Chart of the Week: Advisors Favoring Small-Cap ETFs in 2023

After a rough 2022, U.S. stocks bounced back in the first six weeks of 2023 amid optimism that cooling inflation will result in a stronger economy and a return to earnings growth. However, we wanted to see where advisor optimism was the strongest. During a webcast with Nationwide at the end of January, VettaFi asked nearly 300 advisor attendees, “Which market sector(s) do you believe offer attractive investment opportunities over the next 6-12 months?” The overwhelming choice was small-caps (59%), ahead of innovation/technology (44%), with industrials (33%) and large-caps (32%) selected even less frequently; advisors could and often did select more than one style. 

The typically higher-risk-higher-reward small-cap index ETFs have rallied more than their higher-quality large-cap counterparts in 2023, regardless of what asset manager or index provider you focus on. 

For example, the SPDR Portfolio S&P 600 Small ETF (SPSM) was up 10.9% year-to-date through February 10, ahead of the 8.0% gain for the SPDR S&P 500 ETF (SPY). Meanwhile, the iShares Russell 2000 ETF (IWM)’s 10.5% return had bested that of the iShares Russell 1000 ETF (IWB) by 225 basis points. Similarly, the Vanguard Small-Cap ETF (VB) rose 10.6%, easily ahead of the Vanguard Large-Cap ETF (VV)’s 8.2%. SPSM and VB both charge expense ratios of 0.05%, while IWM’s fee is 0.19%. 

Despite similar names, these popular small-cap ETFs are not constructed the same. For example, VB’s recent median market capitalization of $5.3 billion was much larger than SPSM’s $1.5 billion. Meanwhile, the index behind SPSM is alone in requiring that constituents have positive as-reported earnings over the most recent quarter, as well as the four most recent quarters summed together.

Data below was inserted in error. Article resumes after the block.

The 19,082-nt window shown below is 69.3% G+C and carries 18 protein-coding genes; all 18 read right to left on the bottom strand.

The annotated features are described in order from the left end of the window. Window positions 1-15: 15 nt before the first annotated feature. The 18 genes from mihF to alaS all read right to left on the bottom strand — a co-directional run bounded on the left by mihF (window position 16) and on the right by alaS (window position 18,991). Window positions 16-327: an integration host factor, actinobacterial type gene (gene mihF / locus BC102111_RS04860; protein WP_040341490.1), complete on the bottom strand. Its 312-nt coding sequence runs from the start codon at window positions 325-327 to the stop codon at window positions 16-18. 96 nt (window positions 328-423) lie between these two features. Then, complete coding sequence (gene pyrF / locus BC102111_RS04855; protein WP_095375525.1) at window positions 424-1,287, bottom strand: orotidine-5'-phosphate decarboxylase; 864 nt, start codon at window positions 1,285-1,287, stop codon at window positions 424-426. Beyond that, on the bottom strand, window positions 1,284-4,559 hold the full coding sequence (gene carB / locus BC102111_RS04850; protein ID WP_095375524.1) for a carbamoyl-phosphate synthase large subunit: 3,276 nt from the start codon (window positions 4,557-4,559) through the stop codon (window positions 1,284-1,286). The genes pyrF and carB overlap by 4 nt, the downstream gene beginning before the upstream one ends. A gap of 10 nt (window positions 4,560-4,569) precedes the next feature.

However, IWM, SPSM, VB, and many other funds that track the same underlying indexes are built based on a security’s market cap, meaning that companies like Applied Industrial Technologies, Crocs, and IDEX Corporation are top positions in the ETFs based on past performance and nothing else. Multi-factor small-cap ETFs can make sense for advisors wanting a more discerning, fundamental approach to gaining exposure to potential up-and-coming companies.   

Examples include the Goldman Sachs ActiveBeta US Small Cap Equity ETF (GSSC) and the iShares MSCI USA Small-Cap Multifactor ETF (SMLF). Both ETFs incorporate low-value, high-quality and strong price momentum factors in the index-based security selection process. GSSC adds a low-volatility metric to the mix, while SMLF instead favors smaller companies. SMLF and GSSC rose 10.8% and 10.1%, respectively, to start the year, and charge expense ratios of 0.15% and 0.20%.  

Multi-factor ETFs provide a lower cost alternative to active management, but some advisors may still prefer to have a discretionary portfolio management team at the helm making the selections. Unfortunately, there are not as many active small-cap ETFs as there are active large-cap funds, since daily disclosure requirements can provide a challenge with less liquid securities.   

However, the Avantis U.S. Small Cap Equity ETF (AVSC) and the Dimensional U.S. Small Cap ETF (DFAS) are a couple of examples. The ETFs also take low valuation and high profitability into account, but management can buy and sell positions throughout the year rather than at pre-determined periods based on index criteria. Though the fees are higher for these active ETFs than the above index-based products, active small-cap ETFs charging less than 0.30% should be appealing compared to active mutual funds that often cost three times as much. 

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